An online “dashboard” gives you access to videos, quizzes and other resources. You quickly fall into a routine: a video lecture segment by one of the professors (filmed in MIT’s on-campus version of the course), typically lasting 5 to 15 minutes, followed by exercises to make sure you got the key points, plus a longer homework assignment after each week.
Is it better to be in the room with a lecturer? Probably, in the same way the multi-sensory personal experience of a play can be more powerful than a film. But in-person lectures also have disadvantages.
The research is pretty clear that students tune out after a while. The 5-15 minute intervals make it easier to stay focused. Neurologically, answering a few questions about every 15 minutes and then at the end of a week is a pretty effective way to make things stick. And being able to hit pause or rewind, or speed things up, is a nice bonus.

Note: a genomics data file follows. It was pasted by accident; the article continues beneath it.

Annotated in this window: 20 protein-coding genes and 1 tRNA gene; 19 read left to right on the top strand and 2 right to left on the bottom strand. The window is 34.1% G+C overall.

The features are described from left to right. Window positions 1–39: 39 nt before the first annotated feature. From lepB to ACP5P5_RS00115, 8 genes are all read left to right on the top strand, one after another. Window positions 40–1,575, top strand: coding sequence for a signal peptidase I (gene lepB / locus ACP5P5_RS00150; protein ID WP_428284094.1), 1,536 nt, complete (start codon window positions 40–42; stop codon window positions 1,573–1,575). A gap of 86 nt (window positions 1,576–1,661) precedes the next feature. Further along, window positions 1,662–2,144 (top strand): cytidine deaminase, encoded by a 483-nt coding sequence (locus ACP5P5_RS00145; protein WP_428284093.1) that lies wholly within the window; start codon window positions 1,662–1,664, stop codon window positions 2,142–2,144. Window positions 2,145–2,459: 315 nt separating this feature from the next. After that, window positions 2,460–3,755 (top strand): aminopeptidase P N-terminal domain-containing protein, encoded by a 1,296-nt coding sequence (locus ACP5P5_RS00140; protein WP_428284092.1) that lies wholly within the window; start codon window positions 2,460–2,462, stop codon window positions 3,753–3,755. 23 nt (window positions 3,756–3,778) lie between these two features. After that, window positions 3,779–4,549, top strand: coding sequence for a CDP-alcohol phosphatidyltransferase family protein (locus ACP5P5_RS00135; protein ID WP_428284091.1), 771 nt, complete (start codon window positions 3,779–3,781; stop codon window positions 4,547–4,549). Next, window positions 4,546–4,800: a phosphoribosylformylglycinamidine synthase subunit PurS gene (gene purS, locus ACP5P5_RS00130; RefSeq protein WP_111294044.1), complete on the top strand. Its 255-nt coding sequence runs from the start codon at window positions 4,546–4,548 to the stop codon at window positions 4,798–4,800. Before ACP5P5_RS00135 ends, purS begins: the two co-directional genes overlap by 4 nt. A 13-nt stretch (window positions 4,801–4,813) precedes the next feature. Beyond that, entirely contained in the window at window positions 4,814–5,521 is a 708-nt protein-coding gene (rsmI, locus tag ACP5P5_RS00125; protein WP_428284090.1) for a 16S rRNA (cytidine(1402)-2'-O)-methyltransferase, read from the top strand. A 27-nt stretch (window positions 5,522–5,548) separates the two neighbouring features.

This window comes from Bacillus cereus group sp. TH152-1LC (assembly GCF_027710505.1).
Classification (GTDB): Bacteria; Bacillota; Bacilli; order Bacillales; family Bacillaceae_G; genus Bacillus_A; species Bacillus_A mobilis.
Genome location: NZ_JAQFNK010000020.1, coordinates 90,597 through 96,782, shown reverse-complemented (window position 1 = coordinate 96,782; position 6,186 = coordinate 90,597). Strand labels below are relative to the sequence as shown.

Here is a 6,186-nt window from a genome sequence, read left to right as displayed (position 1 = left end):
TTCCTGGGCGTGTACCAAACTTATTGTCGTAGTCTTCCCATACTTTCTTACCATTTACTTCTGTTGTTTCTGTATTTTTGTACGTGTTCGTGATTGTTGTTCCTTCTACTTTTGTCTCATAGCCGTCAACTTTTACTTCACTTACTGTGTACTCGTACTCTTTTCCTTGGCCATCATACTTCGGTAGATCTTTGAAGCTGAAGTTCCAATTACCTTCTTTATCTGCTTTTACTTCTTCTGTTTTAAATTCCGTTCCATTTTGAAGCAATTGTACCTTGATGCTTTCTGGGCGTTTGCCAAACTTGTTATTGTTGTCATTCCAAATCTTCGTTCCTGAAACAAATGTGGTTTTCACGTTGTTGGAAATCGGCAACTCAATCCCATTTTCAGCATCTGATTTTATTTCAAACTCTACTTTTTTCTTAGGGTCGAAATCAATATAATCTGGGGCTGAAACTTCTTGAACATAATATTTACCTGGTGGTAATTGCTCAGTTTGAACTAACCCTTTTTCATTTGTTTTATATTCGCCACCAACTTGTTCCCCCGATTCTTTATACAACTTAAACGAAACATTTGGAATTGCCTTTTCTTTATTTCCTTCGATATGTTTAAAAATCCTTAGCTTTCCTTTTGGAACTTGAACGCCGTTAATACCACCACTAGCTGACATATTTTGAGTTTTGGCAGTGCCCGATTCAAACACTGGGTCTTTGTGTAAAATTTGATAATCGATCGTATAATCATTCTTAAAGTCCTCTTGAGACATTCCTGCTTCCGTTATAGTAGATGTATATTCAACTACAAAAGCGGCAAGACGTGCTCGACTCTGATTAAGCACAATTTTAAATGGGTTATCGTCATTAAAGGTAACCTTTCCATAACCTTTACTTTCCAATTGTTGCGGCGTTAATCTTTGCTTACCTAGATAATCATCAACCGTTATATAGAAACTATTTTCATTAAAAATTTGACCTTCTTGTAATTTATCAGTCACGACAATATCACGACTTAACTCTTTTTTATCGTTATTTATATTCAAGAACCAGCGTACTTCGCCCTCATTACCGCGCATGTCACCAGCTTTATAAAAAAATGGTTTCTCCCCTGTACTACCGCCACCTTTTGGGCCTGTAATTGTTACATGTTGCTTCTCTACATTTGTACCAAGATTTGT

But while MOOCs can speed up and slow down classroom time a bit, courses like this don’t fundamentally alter it. As in traditional classes, MOOCs generally operate on a cohort model — the group starts together, and generally advances at the same speed, regardless of ability.
Unlike some online courses, which offer self-paced options, MOOCs generally stick to this model. I found this frustrating, as did others in the class. One week I had a work trip and couldn’t complete the assignments, so took a couple zeroes. But there was no option to work ahead one week, or catch up after. If the point is to have convenient access to the material, why the tightly constrained schedule?
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